“As a county government we’re not used to being developers,” she said. “This is a bit of a test period – we’ll build one and see what happens.”
April-Dawn Knudsen, executive director of Summit Habitat, said it made sense for her organization to venture into Park County because 7% of the Summit workforce lives there. She said Habitat expects to break ground and complete two units this year.
“Homeownership is very much out of reach for people we depend on in our communities,” she said, noting that Park County teachers earn about 49% of the area median income.
The plight of local workers is the force behind several efforts across central Colorado, including:
- The town of Florence in Fremont County wants to partner with a developer to transform a building it owns into affordable workforce apartments.
- The city of Victor in Teller County is considering proposals from two local developers to build affordable housing for full-time residents on 16 city-owned lots. “Our workforce wants to live up here so they don’t have to drive every day,” city administrator Deb Downs said. “But they can’t find housing in good enough condition.”
- The Chaffee County Housing Trust is working with a local developer to build eight homes at Two Rivers in Salida and six at The Farm in Buena Vista.
- Custer County used a $40,000 El Pomar Foundation grant to buy lots in Silver Cliff for multi-family housing and is mulling how to develop them.
- The town of Alma in Park County is identifying vacant and blighted property that it might acquire at low cost for Habitat housing.
- A self-help housing program sponsored by U.S Department of Agricultural/Rural Development and Central Colorado Housing has built 109 homes in Fremont and Chaffee counties since 1999, with more in the works. Similar to Habitat for Humanity, families work together and with a construction supervisor to build the homes on government-owned land.
Whatever housing is built on these public plots will have deed restrictions so that it remains affordable in the future. Generally, houses built under these programs must be used as a primary residence and can’t be rented out or offered as vacation rentals.
Vacation-rental market adds pressure
Short-term vacation rentals are a huge part of the housing problem across the state, and increasingly in non-ski resort towns, officials said.
According to an October 2019 report from the National Association of Realtors Research Group, six of the seven counties in the Upper Arkansas River housing region ranked among the top 25 vacation home counties nationally for price gains from 2013 to 2018, all with gains exceeding 55%. The region includes Chaffee, Custer, Fremont, Huerfano, Lake, Park and Teller counties, and only Teller was not on the list.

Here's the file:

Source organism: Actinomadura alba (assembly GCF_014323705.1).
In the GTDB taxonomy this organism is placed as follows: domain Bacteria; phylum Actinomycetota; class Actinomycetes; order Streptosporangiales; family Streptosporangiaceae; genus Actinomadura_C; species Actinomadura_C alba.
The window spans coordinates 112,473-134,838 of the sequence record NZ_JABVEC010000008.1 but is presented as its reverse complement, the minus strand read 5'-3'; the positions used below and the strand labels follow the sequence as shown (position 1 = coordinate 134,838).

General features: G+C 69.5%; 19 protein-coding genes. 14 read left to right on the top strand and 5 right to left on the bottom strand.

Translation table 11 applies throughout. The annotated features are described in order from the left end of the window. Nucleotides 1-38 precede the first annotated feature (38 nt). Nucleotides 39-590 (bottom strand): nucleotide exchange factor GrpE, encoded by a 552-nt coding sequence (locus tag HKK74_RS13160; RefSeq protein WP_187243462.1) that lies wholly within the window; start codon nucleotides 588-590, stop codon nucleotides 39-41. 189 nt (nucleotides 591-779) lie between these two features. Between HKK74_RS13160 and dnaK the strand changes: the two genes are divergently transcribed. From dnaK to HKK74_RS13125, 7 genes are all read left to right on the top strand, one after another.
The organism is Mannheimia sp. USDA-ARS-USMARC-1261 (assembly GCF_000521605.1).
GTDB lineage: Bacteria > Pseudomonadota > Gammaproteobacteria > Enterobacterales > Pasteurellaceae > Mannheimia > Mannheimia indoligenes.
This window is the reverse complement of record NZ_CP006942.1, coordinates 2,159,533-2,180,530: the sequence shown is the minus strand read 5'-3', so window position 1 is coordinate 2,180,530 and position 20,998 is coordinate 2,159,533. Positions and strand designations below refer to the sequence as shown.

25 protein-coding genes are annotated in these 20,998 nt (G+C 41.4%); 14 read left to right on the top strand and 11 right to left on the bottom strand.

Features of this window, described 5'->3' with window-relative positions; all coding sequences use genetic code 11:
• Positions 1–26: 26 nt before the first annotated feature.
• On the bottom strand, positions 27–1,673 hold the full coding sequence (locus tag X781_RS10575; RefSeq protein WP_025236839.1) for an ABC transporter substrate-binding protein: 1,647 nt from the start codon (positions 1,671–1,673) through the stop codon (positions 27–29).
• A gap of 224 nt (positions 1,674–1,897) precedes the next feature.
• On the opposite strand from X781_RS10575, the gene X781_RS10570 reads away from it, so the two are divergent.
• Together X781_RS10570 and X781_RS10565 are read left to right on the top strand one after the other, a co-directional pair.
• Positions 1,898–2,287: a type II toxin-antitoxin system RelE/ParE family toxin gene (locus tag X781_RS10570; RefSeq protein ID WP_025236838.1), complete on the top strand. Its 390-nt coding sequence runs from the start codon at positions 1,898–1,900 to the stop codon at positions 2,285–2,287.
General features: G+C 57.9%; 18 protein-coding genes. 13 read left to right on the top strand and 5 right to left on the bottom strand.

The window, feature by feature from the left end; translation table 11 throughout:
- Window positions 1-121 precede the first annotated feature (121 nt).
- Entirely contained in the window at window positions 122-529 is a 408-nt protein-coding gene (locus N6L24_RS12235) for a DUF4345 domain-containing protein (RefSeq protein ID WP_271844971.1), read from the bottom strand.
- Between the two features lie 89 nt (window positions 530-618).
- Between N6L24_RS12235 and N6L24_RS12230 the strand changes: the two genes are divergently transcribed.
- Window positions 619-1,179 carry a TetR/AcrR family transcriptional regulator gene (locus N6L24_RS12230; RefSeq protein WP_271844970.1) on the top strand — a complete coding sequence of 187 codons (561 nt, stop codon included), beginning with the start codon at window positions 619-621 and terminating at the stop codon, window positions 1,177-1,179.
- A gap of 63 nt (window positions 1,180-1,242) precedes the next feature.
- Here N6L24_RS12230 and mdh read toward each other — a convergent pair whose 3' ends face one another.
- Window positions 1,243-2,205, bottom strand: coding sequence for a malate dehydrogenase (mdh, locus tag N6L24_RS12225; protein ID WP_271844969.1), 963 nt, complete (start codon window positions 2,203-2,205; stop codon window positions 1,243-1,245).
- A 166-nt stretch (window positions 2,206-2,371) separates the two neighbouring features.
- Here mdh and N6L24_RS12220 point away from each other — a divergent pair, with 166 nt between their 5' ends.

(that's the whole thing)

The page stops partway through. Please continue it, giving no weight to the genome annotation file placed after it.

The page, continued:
“The VRBO industry has a huge impact on the housing issue,” Dever said. “Homeowners can make more money on short-term rental than long-term rental.”
A bill introduced at the Colorado statehouse this year created a stir recently because it proposed taxing short-term rentals as commercial rather than residential properties. Real estate agents and property managers strongly opposed the measure, which died in its first committee hearing on a 6-0 vote. But affordable housing advocates and some local officials were happy for the discussion about the issues.
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Charles Bogle, chairman of the Custer County Attainable Housing Committee, said vacation rentals are a two-edged sword in a tourist economy.
“About half of the houses in Custer County are other than full-time residences,” he said. “We’ve got everything from hunting cabins to quite nice houses that are second homes. In the last couple of years VRBO rentals have increased – that’s good news and bad news.
“It’s taken long-term rentals off the market, but to satisfy our need for summer events it lets us bring in outside folks,” he said.
The county added a 2% lodging tax about eight years ago, he noted.
Most communities now tax and regulate vacation rentals, but the impact remains.
Problem is worst in Chaffee County
Of the seven counties she serves, Dever said Chaffee County’s housing crisis is the worst.
Businesses in Salida and Buena Vista have been forced to reduce and change hours and some have closed because employees can’t afford to live there, she said.
Indeed, Salida is the poster child for what can go wrong.
“We see what’s going on in Salida and we don’t want that to happen,” said Wade Broadbent, Florence’s planning director. “We want to tell people that Florence is great, but one by one. We want sustainable growth.”
Last year the town began to see interest from remote workers and retirees from Colorado Springs who liked the town’s affordable prices and proximity to the Front Range, he said.
Florence has a good water system and “tons of water rights,” he said, noting that three subdivisions were platted before the 2008 real estate market crash stalled development.
Reed McCulloch, executive director of the Chaffee County Housing Trust, finds it interesting that others are learning lessons from issues in his county. When the crunch started in Chaffee County, he mused, “we looked at Breckenridge.”
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The Housing Trust was created in 2008 and had its first project ready to go in 2009 but couldn’t get financing because of the Great Recession. Efforts were shuttered until 2015, but affordable housing projects take time, so they have been outpaced by demand.
While the projects may seem small to city dwellers, none of the smaller towns are interested in seeing a big apartment complex plopped in its midst, said Becky Gray, Chaffee County’s housing director. They want to maintain their character – and want places where people want to live so they remain in the communities.
“There is a lot going on,” she said. “Hopefully we can look back in a couple of years and say, ‘Look, we got people in houses.’”